How can anyone but the most hard-hearted cynic hate Yes? These prog-rock stalwarts have been cranking away for some 35 years now, and doing it with a lot more joy and invention than the Stones, just about the only band who’ve been around for longer. Frontman Jon Anderson’s mysticism and apparent lack of testosterone put a sweet face on Yes, which makes their happy fate vis-à-vis their prog contemporaries feel deserved. They took their share of blows when punk exploded in the late ‘70s, but you weren’t rooting for their destruction as you might have for an arrogant wanker like Keith Emerson, and sure enough they endured and even flourished into the ‘80s. Indeed, Yes were a special breed. They seemed like five gentlemen who cared much more about making sophisticated rock music than for the trappings of rock star life (with the exception of Rick Wakeman, who cared for both). Though the band has a notoriously long list of members who’ve come and gone in the group’s three-plus decades, something has kept the flame alight. This same something brought the classic lineup of Anderson, Wakeman, Steve Howe, Chris Squire, and Alan White together years after their initial breakup, eventually taking a victory lap throughout Europe in celebration of Yes’ 35th Anniversary in 2003.
So how can you hate Yes? By watching YESSPEAK.
A two-disc documentary clocking in at nearly three hours(!), YESSPEAK purports to tell the story of the band’s history from the five men who together gave life to its best years. The film, narrated by one-man-embarrassment-factory Roger Daltrey, intersperses lengthy interview segments with stage footage from the Anniversary Tour, as well as with brief passages of archival footage. The short shrift given to the last of these elements begins to get at the problems of this documentary. It’s so rooted in the present day that the basic hooks of any rock star story are left out: the chance encounters that set history in motion, the struggling young band trying to make it big, the dreams of fame born only to sour when they come true but later to be rekindled. Even the lowliest “Behind the Music” hack realizes the power these stories have to draw us in, so why does YESSPEAK start with a long intro detailing the posh lives of Yes’ aging members? In addition to being fantastically boring, this peek into the lavish and placid world of these elderly rockers is an instant turn-off. Unless you’re one of the beneficiaries of George Bush’s tax cuts, you probably can’t relate. And when the Yesstories do begin, they’re far too cursory and haphazard to be engaging. YESSPEAK barely sketches out a timeline, and there are hardly any old photographs or video clips to take you back to the “good old days”. Anderson talks about how “Your Move” was one of the first songs he ever wrote, but the anecdote, like all the others here, is left stranded with no real context. It’s full of sound and slurry, signifying nothing.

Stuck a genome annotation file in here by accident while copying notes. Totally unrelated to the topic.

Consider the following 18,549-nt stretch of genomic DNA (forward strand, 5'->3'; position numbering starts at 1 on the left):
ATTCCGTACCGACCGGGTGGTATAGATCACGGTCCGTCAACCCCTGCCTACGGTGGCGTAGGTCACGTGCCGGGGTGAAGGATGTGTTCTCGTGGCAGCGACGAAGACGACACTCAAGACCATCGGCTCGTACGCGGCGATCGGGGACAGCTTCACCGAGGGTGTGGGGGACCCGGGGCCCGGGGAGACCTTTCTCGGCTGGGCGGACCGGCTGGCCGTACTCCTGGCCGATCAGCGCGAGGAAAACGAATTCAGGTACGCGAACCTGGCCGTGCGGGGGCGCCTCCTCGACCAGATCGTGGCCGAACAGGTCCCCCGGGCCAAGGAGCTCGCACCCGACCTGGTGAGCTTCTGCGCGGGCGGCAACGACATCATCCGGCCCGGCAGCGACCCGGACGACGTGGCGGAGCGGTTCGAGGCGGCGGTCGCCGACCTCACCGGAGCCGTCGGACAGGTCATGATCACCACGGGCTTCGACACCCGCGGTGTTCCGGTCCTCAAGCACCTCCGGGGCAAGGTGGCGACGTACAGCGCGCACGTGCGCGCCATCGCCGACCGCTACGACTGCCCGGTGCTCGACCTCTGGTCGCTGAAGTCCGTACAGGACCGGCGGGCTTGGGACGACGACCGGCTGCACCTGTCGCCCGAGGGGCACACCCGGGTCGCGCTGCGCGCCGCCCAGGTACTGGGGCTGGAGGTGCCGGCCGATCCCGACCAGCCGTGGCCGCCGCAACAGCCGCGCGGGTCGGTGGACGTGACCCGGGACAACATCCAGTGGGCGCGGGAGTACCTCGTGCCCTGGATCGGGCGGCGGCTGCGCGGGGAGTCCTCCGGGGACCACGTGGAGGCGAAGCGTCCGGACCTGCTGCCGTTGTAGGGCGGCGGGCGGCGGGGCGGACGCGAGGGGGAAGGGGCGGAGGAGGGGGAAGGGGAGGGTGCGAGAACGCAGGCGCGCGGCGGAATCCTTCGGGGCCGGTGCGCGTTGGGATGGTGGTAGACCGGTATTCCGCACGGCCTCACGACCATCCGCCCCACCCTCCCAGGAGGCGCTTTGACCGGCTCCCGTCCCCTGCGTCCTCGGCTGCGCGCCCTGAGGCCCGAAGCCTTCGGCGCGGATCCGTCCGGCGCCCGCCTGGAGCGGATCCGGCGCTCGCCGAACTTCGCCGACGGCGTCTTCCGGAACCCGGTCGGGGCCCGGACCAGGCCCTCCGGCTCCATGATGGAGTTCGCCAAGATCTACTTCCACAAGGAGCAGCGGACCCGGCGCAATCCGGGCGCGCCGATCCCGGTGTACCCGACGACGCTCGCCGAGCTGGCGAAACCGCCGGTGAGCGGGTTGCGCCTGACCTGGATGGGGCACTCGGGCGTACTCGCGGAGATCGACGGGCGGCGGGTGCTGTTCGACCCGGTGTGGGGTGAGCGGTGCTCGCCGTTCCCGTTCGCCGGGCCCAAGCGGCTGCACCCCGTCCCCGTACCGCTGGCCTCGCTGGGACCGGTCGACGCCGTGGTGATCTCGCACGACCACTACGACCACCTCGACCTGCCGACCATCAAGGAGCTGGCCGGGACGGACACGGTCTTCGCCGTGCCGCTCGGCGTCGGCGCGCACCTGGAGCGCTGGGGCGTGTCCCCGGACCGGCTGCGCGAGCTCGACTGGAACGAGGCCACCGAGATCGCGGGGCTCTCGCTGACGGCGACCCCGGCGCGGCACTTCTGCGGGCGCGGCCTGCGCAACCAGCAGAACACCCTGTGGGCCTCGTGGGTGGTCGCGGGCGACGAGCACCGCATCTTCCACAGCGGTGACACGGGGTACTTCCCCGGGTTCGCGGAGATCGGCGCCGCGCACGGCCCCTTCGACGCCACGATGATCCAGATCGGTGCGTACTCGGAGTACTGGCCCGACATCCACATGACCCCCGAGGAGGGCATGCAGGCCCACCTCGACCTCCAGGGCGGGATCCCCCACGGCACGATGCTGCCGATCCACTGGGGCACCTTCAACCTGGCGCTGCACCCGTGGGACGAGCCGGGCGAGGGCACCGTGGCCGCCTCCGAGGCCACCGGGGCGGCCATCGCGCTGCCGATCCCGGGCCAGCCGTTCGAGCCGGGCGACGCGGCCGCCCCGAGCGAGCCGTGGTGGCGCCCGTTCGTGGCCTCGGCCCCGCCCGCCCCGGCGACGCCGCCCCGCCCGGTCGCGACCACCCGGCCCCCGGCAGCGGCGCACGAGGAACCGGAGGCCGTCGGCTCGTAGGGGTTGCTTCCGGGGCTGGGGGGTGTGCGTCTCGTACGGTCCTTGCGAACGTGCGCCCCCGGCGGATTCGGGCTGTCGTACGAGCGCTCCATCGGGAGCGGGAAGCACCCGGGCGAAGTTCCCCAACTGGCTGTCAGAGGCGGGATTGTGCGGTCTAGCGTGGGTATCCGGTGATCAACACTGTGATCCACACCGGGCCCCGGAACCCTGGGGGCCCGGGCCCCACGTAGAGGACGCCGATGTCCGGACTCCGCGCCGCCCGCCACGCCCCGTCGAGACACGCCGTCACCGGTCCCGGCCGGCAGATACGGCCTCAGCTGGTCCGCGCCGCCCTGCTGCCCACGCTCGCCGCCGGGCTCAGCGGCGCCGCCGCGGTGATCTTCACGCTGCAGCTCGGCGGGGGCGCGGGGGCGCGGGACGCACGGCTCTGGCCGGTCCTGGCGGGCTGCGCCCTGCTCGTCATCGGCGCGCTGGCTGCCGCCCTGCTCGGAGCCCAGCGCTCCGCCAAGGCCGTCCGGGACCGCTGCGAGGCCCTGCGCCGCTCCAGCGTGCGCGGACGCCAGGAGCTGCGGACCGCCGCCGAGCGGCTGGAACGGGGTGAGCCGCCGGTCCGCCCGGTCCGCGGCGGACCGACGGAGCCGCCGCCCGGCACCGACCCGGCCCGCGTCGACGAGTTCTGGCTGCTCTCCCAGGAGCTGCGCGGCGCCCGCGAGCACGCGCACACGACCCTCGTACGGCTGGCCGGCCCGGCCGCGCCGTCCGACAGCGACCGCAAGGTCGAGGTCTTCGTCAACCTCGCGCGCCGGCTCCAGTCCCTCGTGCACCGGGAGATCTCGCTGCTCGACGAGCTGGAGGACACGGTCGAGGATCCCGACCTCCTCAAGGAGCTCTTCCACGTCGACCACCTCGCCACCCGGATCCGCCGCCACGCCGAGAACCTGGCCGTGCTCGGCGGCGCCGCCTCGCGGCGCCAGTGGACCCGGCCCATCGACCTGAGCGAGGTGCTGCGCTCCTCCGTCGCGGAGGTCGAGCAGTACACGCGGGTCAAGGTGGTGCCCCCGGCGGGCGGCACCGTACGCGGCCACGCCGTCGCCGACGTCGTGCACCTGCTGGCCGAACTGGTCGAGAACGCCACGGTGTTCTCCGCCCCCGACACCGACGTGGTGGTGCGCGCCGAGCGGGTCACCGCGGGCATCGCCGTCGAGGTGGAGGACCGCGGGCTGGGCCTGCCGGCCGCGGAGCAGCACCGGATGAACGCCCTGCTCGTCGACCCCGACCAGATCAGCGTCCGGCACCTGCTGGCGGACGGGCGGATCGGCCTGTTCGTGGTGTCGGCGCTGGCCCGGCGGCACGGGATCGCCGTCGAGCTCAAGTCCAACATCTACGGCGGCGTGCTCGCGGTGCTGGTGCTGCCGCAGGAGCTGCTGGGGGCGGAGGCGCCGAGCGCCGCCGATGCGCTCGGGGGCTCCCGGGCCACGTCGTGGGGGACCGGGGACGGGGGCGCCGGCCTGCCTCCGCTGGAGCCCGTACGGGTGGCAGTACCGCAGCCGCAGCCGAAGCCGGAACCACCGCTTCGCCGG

What all of this means is that anyone who goes into YESSPEAK expecting to be convinced of Yes’ greatness will be sorely disappointed. YESSPEAK takes for granted—to a painful degree—the fact that anyone watching is already so sure of Yes’ greatness that they will love simply basking in their minutiae for an incredible stretch of time. If you remember that you need to spend as large a fraction of your life watching this as you do, say, Schindler’s List, the experience of learning that Wakeman thinks the band sounds as good now as ever, that Howe buys a plane ticket for his guitar when he travels, or that White loves living in Seattle won’t leave many viewers clamoring for YESSPEAK to get an Oscar. Perhaps a gripping story simply couldn’t have been wrought from this quintet’s mild mannered seriousness, but if that were the case, it’s a fair question to ask why anyone ever thought to make a documentary about them in the first place.
But as Al Gore could tell you, valuing personality over substance is a bad habit, one that sometimes costs lives and the respect of our European allies. So maybe personality isn’t such a bad thing for a documentary to avoid. The thing is, YESSPEAK doesn’t really avoid it at all; it only feels that way because the accumulated effect of these bulky interviews is so small that it seems as if the film must be about something else. But it isn’t. Yes’ music, the natural choice to take center stage, is shunted aside in favor of the members’ personal blandness. With Yes’ back catalogue and three hours of space in which to stretch out, you’d think that what made the group special as musicians would come across, but you’d be wrong. If it weren’t for Daltrey’s oft-repeated claim that Anderson, Wakeman, Howe, Squire, and White are all considered to be at or near the top of their respective fields, the layman viewer might just get the impression that they were a bunch of aimless noodlers. Surely, there was more impressive footage available than White playing an endless two-note pattern on one of his percussive toys, so it’s a wonder why the filmmakers chose to show it not once but twice. In fact, most if not all of YESSPEAK is cause for head scratching unto scalp bleeding. Those wanting to get into Yes should look elsewhere. Those already into Yes should look away.